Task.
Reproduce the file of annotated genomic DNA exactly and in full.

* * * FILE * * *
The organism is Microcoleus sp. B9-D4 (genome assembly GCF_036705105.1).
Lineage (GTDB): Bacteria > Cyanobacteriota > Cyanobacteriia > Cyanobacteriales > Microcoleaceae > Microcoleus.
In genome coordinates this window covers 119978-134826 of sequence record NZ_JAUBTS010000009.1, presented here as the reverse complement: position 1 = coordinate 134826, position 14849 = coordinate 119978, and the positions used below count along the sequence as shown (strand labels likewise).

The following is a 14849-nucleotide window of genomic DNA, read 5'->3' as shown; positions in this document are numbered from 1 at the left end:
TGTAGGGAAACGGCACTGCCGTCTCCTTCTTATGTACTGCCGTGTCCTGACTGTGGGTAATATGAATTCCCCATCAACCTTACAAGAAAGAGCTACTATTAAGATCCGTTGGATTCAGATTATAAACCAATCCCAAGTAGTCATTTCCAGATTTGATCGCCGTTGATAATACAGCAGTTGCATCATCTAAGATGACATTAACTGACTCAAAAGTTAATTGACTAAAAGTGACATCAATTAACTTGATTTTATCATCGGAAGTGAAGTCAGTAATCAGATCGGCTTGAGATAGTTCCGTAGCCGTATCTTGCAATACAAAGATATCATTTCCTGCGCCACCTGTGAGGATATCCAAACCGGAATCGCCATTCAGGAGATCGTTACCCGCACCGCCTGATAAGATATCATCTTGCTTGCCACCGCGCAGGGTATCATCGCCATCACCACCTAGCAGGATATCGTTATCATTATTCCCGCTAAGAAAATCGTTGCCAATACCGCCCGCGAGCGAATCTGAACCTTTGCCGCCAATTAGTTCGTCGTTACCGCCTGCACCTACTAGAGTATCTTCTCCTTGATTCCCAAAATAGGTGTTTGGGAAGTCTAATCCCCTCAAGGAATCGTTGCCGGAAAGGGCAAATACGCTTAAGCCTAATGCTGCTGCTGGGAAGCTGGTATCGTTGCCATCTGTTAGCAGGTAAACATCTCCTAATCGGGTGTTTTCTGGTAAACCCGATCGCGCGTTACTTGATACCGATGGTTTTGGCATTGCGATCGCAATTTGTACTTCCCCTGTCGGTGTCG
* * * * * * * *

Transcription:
The organism is Microcoleus sp. B9-D4 (genome assembly GCF_036705105.1).
Lineage (GTDB): Bacteria > Cyanobacteriota > Cyanobacteriia > Cyanobacteriales > Microcoleaceae > Microcoleus.
In genome coordinates this window covers 119978-134826 of sequence record NZ_JAUBTS010000009.1, presented here as the reverse complement: position 1 = coordinate 134826, position 14849 = coordinate 119978, and the positions used below count along the sequence as shown (strand labels likewise).

The following is a 14849-nucleotide window of genomic DNA, read 5'->3' as shown; positions in this document are numbered from 1 at the left end:
TGTAGGGAAACGGCACTGCCGTCTCCTTCTTATGTACTGCCGTGTCCTGACTGTGGGTAATATGAATTCCCCATCAACCTTACAAGAAAGAGCTACTATTAAGATCCGTTGGATTCAGATTATAAACCAATCCCAAGTAGTCATTTCCAGATTTGATCGCCGTTGATAATACAGCAGTTGCATCATCTAAGATGACATTAACTGACTCAAAAGTTAATTGACTAAAAGTGACATCAATTAACTTGATTTTATCATCGGAAGTGAAGTCAGTAATCAGATCGGCTTGAGATAGTTCCGTAGCCGTATCTTGCAATACAAAGATATCATTTCCTGCGCCACCTGTGAGGATATCCAAACCGGAATCGCCATTCAGGAGATCGTTACCCGCACCGCCTGATAAGATATCATCTTGCTTGCCACCGCGCAGGGTATCATCGCCATCACCACCTAGCAGGATATCGTTATCATTATTCCCGCTAAGAAAATCGTTGCCAATACCGCCCGCGAGCGAATCTGAACCTTTGCCGCCAATTAGTTCGTCGTTACCGCCTGCACCTACTAGAGTATCTTCTCCTTGATTCCCAAAATAGGTGTTTGGGAAGTCTAATCCCCTCAAGGAATCGTTGCCGGAAAGGGCAAATACGCTTAAGCCTAATGCTGCTGCTGGGAAGCTGGTATCGTTGCCATCTGTTAGCAGGTAAACATCTCCTAATCGGGTGTTTTCTGGTAAACCCGATCGCGCGTTACTTGATACCGATGGTTTTGGCATTGCGATCGCAATTTGTACTTCCCCTGTCGGTGTCG